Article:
Ah yes, and exams start a week today, so don't expect much in the way of posting.

Friday, May 16, 2008

UNESCO World Heritage Sites

Random stuff here...

One of the ways I like to look at where it'd be nice to visit on a holiday is by looking for UNESCO World Heritage Sites. Now I haven't been to that many of them, but all the ones I've been to have been really good and worth visiting.

Full List.

Thursday, May 15, 2008

Abortion - The Choice

I watched this documentary following 5 women going through abortions, with lots of interviews. Wow. I don't think the makers take either side, but it is very powerful. It's available to watch online for another few days.

Just watch (except for the bits where you have to look away), and just think about the word "conscience"... I think people know whether abortion is right or not...

It's really good seeing the BBC producing something sensible like this for a change!

Wednesday, May 14, 2008

Two Books on the Reformation

An interesting contrast here, between two books on the Reformation, of a similar length, published at a similar time. Reformation - Europe's House Divided, by Diarmaid MacCulloch, and The Reformation World, edited by Andrew Pettegree.

To my mind, Pettegree is better in almost every single respect. It's easier to read, it's at a higher academic level (the people writing each chapter are experts in their field and the chapters are helpful summaries of the field; MacCulloch is an expert on England in the 1500s) and Pettegree is generally better reading for academia, for revision (my current concern) or for pleasure. Don't get me wrong - MacCulloch is a superb lecturer, and his book is a good overview of the European Reformation - it's just that Pettegree's book is better.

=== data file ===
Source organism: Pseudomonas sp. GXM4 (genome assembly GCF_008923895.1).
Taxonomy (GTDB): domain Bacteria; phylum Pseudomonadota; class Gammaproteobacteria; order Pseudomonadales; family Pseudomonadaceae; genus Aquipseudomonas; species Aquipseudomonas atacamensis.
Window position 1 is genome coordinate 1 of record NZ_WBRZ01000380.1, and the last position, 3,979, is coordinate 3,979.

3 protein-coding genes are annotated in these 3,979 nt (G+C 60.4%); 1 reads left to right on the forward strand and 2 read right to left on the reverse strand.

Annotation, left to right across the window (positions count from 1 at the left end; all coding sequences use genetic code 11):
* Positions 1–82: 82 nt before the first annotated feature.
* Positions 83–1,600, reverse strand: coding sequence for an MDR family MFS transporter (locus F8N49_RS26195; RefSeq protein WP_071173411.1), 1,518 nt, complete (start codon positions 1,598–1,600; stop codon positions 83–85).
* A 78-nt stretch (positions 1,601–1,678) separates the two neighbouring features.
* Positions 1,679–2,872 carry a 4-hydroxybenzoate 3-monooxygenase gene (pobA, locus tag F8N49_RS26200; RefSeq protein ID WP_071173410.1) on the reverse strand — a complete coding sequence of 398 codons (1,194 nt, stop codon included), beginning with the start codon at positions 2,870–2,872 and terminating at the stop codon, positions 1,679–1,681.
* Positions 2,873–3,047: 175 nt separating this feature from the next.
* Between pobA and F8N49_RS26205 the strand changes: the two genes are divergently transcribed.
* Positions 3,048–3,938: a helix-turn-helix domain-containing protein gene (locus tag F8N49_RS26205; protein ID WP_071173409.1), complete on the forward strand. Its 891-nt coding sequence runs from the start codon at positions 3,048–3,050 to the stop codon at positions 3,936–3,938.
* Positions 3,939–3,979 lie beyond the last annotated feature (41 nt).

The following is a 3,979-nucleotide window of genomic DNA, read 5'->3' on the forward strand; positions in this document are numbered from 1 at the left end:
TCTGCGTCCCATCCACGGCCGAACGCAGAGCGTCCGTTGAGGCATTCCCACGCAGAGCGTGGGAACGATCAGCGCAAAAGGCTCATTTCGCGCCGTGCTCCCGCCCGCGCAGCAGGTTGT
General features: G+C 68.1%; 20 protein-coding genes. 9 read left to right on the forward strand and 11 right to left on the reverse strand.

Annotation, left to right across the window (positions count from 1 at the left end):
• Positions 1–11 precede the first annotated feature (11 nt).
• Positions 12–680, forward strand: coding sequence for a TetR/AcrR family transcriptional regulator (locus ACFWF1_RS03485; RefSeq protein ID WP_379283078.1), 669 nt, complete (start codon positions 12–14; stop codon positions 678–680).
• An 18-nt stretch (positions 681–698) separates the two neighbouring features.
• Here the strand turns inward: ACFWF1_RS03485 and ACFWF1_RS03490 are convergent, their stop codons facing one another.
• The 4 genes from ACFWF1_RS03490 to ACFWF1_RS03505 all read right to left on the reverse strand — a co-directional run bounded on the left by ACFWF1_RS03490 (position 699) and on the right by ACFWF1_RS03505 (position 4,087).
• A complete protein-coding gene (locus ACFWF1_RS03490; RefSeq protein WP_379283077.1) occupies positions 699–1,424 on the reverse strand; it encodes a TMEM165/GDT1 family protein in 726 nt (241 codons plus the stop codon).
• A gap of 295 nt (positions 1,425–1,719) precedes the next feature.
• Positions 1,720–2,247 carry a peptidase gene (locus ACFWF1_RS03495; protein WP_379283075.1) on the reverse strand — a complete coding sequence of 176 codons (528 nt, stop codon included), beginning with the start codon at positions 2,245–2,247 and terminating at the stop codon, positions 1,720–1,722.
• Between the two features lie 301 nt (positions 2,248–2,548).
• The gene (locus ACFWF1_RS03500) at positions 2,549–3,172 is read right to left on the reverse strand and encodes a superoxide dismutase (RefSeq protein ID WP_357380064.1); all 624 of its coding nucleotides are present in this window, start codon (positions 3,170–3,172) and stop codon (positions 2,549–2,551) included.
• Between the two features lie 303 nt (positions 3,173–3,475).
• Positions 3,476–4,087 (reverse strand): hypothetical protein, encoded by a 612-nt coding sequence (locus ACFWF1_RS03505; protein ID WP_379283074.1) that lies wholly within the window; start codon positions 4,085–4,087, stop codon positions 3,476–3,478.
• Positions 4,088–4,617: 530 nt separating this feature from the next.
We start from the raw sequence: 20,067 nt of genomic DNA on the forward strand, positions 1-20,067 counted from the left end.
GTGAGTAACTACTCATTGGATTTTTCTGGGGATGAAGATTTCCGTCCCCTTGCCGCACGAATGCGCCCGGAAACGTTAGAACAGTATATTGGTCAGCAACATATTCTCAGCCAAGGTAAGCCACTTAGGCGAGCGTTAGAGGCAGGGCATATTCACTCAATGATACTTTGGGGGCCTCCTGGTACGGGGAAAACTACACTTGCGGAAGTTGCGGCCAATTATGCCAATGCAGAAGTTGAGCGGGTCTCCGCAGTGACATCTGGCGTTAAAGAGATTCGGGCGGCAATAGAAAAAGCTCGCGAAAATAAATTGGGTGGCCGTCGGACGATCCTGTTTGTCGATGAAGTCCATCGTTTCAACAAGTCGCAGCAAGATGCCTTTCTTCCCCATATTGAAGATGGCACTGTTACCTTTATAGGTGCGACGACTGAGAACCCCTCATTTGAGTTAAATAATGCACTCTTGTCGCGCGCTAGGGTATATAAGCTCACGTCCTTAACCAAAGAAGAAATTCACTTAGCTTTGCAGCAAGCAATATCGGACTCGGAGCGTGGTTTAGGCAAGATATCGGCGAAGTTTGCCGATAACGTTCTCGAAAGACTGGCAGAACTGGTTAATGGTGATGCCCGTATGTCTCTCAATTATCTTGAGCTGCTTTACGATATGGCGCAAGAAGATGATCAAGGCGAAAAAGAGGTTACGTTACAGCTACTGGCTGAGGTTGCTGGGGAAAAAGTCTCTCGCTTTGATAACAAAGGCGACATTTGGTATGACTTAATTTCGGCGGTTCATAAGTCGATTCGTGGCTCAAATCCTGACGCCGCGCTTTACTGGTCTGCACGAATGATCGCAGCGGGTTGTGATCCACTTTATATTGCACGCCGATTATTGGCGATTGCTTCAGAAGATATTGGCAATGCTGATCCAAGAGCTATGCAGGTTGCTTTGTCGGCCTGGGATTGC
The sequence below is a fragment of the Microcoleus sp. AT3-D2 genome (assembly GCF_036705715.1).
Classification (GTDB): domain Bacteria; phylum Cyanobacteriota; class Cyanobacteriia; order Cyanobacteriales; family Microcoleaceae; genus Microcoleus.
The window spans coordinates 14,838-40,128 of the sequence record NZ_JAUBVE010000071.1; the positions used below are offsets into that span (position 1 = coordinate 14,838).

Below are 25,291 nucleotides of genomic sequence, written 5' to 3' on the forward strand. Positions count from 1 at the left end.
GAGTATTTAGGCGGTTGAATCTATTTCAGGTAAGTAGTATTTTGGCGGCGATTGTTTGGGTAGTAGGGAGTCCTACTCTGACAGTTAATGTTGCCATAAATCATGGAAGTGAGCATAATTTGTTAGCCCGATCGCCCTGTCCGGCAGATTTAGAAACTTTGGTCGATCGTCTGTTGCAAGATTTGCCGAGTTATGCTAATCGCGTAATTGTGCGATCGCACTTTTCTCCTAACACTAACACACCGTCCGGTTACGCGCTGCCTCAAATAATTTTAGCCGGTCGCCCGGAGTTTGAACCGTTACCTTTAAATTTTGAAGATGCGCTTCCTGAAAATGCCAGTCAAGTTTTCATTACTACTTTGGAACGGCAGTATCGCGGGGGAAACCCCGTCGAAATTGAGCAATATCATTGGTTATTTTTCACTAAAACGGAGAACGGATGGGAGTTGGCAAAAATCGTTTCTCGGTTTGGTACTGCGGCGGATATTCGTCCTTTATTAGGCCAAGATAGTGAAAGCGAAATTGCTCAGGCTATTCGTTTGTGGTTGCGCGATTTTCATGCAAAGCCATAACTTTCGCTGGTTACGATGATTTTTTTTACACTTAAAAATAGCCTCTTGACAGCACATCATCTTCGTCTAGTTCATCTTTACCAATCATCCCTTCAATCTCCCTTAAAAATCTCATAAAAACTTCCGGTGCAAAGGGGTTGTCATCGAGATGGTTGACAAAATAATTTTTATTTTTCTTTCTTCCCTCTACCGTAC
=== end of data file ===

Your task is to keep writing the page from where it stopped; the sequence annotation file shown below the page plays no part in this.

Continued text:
Except in one aspect - price. On, MacCulloch's book is currently £25.60 in hardback or £8.99 in paperback. Pettegree is an astonishing £142.50 in hardback or £29.99 in paperback. Why the difference? I can only assume that the publishers are aiming one at the academic library market and the other at the popular market. But I can't see any reason for it.

I bought MacCulloch's book, but I keep getting Pettegree's out of the library.

Monday, May 12, 2008